# Remote Learning — Week 5

I established a simple and productive work cycle for my classes during the first two weeks of Remote Learning. With a foundation in place, I’m now trying to find ways to reproduce what we’re missing from our typical in-person classes.

One thing I tried was starting the week’s unit with a single question.

“The area of one of these regions is easier to compute than the other. Why?”

— Patrick Honner (@MrHonner) April 20, 2020

A nice opener to our area unit: I captured and shared some representative student responses and gave them some follow-up questions to consider for homework.#math #mathchat #geomchat #RemoteLearning pic.twitter.com/Jfm3Z1pdtO

After answers came in I shared some representative responses with the class:

The shape on the left is easier to compute the area of because it can be divided into recognizable polygons (such as a triangle)

It is easier to compute the area of the region on the left because it is made out of lines.

The region on the left’s area is easier to compute since it can be triangulated.

Then I posted follow-up questions for students to think about as homework:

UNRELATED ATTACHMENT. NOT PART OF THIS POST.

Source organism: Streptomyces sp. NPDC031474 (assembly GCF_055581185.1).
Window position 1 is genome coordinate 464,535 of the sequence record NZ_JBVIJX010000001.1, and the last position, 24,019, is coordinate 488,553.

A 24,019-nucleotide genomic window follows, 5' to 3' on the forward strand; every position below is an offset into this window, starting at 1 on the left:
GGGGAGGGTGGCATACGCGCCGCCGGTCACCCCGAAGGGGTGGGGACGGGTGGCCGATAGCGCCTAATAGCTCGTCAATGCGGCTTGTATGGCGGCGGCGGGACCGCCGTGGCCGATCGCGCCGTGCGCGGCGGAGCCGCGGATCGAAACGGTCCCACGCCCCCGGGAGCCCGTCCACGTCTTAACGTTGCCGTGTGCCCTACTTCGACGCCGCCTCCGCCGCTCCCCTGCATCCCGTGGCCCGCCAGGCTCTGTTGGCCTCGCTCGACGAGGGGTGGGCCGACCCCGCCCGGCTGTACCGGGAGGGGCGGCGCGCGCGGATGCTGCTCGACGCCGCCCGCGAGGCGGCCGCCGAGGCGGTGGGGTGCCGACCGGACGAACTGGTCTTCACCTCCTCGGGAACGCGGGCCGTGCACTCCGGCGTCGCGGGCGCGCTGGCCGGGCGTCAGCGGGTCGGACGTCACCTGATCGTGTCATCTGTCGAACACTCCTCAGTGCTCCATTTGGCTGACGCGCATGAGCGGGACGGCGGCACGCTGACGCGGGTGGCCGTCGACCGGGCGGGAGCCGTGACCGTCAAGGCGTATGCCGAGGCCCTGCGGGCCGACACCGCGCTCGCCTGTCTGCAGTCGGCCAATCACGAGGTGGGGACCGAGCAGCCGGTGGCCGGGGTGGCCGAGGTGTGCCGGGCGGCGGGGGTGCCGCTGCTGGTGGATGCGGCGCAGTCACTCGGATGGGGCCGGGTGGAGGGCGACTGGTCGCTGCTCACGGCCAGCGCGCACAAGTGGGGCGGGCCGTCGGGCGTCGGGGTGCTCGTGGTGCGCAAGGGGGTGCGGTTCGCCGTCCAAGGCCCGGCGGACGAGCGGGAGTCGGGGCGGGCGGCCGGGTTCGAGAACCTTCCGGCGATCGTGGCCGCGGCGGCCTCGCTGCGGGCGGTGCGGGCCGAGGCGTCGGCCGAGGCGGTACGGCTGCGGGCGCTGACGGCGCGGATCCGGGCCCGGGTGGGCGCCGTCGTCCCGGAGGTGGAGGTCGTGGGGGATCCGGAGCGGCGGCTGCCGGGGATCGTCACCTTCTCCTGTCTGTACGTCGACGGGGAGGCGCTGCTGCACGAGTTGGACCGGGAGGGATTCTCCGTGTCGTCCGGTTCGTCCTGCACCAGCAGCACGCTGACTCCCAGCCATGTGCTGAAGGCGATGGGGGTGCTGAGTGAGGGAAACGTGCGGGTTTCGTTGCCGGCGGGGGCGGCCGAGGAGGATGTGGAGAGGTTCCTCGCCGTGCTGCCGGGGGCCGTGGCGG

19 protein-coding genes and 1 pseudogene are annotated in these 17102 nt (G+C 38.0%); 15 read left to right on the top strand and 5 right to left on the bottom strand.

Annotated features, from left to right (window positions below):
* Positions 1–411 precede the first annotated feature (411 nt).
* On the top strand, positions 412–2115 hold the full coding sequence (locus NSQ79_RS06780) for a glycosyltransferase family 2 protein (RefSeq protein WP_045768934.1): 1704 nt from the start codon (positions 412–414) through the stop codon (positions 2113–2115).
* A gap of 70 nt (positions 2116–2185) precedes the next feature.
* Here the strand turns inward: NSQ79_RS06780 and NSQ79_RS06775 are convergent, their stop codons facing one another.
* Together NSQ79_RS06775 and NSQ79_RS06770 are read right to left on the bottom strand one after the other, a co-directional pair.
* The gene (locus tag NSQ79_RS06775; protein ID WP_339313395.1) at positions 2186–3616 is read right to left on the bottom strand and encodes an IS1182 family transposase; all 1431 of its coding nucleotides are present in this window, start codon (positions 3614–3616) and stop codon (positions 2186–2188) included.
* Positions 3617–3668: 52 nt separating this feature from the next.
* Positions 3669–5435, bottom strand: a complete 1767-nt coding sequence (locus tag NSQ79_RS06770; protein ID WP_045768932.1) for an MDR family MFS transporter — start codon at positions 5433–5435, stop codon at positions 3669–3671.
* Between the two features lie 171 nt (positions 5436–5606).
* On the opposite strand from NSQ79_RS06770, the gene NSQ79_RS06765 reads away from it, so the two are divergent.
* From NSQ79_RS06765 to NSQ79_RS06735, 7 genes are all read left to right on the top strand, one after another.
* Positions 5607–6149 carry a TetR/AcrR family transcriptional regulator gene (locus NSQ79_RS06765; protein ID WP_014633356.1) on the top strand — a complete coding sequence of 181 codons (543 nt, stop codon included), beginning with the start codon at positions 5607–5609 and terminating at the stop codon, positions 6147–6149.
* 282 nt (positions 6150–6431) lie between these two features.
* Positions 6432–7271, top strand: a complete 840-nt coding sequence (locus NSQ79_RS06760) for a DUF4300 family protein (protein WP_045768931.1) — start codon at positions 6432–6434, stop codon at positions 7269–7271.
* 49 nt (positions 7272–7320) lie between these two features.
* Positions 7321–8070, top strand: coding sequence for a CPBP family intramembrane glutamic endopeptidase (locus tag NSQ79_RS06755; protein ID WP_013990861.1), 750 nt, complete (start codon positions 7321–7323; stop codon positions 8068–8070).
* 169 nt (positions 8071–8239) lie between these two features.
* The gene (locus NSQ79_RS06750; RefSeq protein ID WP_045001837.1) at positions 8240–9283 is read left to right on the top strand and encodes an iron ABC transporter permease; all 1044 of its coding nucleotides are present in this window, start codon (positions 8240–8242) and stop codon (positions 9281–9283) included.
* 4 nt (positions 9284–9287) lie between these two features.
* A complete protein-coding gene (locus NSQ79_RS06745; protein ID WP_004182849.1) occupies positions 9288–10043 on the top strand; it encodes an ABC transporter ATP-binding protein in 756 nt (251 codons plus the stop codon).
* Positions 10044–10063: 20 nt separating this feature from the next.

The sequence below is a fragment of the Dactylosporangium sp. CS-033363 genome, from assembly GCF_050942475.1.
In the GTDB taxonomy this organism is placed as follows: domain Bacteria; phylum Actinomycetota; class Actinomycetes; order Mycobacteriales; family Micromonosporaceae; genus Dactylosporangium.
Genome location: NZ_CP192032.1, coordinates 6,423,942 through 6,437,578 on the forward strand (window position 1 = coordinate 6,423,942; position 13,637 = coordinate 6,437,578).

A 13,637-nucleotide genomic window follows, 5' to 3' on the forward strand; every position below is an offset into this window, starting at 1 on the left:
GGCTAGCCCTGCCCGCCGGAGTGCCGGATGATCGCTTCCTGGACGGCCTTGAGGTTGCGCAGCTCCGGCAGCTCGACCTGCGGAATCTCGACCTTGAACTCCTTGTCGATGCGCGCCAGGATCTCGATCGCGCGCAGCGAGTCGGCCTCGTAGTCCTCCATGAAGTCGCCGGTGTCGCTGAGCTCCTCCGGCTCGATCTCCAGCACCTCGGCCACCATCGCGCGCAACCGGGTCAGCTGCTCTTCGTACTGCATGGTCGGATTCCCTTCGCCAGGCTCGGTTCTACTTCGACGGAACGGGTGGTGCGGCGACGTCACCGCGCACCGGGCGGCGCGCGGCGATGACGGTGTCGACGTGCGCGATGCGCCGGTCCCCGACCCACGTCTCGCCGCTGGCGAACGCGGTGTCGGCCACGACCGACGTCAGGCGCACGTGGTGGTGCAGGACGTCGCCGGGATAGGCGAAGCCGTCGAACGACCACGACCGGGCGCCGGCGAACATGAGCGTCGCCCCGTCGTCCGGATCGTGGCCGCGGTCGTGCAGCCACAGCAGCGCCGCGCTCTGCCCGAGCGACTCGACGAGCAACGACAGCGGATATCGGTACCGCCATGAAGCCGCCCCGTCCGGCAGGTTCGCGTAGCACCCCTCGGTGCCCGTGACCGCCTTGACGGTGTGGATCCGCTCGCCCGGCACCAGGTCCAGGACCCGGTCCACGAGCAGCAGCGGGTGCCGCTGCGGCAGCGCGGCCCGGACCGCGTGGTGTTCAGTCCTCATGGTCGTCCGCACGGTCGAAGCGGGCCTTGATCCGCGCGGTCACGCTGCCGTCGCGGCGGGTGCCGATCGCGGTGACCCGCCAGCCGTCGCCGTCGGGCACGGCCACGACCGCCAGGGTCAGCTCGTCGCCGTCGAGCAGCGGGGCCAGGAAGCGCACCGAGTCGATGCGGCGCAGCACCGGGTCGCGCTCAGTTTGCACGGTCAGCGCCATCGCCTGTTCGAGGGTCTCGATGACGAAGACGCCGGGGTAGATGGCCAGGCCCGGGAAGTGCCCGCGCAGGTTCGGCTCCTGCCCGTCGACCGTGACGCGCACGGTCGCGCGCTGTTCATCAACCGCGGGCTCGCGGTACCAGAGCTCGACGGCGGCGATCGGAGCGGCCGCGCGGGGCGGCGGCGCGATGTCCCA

- Why do straight lines make finding area easier?
- Why does breaking something up into triangles and rectangles make its area easier to compute?
- An answer to the previous question might be “Because we have formulas for those shapes”. Why, then, do we have formulas for the areas of those particular shapes?

This work motivated the next day’s video, which was designed to leverage this specific conversation (as discussed in last week’s post), which launched our standard cycle of

Video Intro➜ Text + HW ➜ Formative Assessment Quiz ➜

Written Work Submission ➜ Feedback and Revision

I often design lessons around simple but provocative questions like this, stirring up conversation and debate and then moderating a whole-class discussion that leads us in the right direction. In the first few weeks of Remote Learning I’ve been missing that. This small change brought back a little of what’s been missing.

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## 1 Comment

## Amy Hogan · April 26, 2020 at 10:41 am

What I enjoy about this style of lesson-building, and this is true for in-person teaching as well, is that it is personalized for each learner without the need for any specific differentiation. In a sense, every learner makes the question or motivation their own journey to the target. Certainly, the teacher has an intended goal for the motivation, but the learner is also not penalized for perhaps taking little side trips along the way.